Despite being a rookie drafted in the third round, linebacker Chris Borland was an important part of the 49ers defense last season, even starting eight games. With Patrick Willis retiring and Justin Smith reportedly considering the same, the 49ers will rely on Borland even more heavily this season. Or, were going to. Outside the Lines is reporting that Borland, 24, has told the 49ers that he is retiring "because of concerns about the long-term effects of repetitive head trauma." Via OTL:
"I just honestly want to do what's best for my health," Borland told "Outside the Lines." "From what I've researched and what I've experienced, I don't think it's worth the risk."
"I feel largely the same, as sharp as I've ever been, for me it's wanting to be proactive," said Borland. "I'm concerned that if you wait till you have symptoms, it's too late. ... There are a lot of unknowns. I can't claim that X will happen. I just want to live a long healthy life, and I don't want to have any neurological diseases or die younger than I would otherwise."
The head trauma crisis has seemingly loomed over the NFL for the last half decade or longer, with Pop Warner participation rates declining, beloved former players who suffered from Chronic Traumatic Encephalopathy (CTE) committing suicide, and a billion dollar concussion settlement between the league and former players still unresolved. The question now is whether Borland's retirement is the beginning of a trend, or something that will be looked back upon in five years as merely a blip on the radar.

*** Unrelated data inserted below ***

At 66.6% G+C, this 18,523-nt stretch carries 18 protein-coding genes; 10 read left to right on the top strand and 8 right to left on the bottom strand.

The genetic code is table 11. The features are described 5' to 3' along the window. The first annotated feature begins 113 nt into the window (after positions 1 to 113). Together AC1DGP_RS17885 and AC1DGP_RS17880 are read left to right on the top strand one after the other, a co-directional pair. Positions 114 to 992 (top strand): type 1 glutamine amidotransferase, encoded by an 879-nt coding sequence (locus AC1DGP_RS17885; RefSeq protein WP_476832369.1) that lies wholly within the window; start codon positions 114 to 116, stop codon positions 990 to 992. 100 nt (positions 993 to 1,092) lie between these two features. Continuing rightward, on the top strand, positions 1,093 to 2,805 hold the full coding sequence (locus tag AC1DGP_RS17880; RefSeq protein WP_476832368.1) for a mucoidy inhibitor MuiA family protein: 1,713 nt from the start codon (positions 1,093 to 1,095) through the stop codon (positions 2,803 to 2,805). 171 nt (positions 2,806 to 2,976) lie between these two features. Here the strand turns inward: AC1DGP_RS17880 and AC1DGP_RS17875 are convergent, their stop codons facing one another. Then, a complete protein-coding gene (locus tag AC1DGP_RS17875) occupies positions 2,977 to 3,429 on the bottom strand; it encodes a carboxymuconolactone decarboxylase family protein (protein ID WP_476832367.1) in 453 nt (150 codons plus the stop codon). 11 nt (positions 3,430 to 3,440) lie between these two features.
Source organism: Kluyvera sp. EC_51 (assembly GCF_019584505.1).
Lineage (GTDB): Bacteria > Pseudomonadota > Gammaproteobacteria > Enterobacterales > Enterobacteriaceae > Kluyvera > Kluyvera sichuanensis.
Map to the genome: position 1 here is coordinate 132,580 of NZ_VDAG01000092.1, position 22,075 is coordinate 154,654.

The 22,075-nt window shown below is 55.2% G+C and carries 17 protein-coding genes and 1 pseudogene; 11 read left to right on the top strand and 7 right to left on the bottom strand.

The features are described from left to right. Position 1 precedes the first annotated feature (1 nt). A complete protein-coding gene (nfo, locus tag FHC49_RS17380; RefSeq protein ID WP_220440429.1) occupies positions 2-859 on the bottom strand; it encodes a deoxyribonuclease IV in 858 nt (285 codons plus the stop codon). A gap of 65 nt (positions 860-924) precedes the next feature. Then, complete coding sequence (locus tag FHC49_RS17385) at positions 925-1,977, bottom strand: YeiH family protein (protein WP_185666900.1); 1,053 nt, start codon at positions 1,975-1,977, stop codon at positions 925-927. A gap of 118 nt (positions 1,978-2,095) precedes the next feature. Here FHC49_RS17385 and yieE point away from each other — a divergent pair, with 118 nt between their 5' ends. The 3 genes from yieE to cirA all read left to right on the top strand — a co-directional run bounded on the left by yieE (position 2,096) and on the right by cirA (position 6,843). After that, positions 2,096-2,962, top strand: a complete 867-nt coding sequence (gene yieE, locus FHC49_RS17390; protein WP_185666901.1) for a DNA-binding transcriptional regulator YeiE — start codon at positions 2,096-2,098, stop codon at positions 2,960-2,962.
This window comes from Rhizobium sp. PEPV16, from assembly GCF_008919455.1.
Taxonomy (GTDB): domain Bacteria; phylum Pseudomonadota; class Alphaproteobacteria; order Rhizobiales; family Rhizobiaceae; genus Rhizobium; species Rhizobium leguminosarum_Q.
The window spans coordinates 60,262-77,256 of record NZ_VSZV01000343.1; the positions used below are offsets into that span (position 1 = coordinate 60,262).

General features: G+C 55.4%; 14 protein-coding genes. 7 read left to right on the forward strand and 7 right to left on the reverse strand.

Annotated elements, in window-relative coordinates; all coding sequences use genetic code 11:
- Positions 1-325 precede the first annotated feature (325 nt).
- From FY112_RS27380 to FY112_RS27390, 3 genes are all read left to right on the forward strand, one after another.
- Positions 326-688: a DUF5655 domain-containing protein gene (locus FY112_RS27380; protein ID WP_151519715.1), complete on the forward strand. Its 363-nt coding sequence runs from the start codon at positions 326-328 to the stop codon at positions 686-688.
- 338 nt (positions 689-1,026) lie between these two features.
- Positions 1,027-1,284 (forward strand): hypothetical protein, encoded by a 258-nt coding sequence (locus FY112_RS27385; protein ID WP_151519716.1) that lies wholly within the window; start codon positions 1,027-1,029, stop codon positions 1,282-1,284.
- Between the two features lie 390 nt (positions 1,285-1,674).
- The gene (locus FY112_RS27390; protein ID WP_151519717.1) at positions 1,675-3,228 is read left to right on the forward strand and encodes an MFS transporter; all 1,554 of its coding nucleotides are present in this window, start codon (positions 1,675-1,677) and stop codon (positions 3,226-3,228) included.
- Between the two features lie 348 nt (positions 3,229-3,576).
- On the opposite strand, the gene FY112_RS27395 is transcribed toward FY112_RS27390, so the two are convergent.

Borland told Outside the Lines that he began considering retirement as far back as training camp, when he believes he suffered a concussion but played through it in order to try and make the team. After the season he says he met with former players as well as doctors, which only further solidified the decision. He plans on going back to school at Wisconsin—where he graduated with a degree in history*—to work towards his new career, possibly in sports management.
Photo via Al Bello/Getty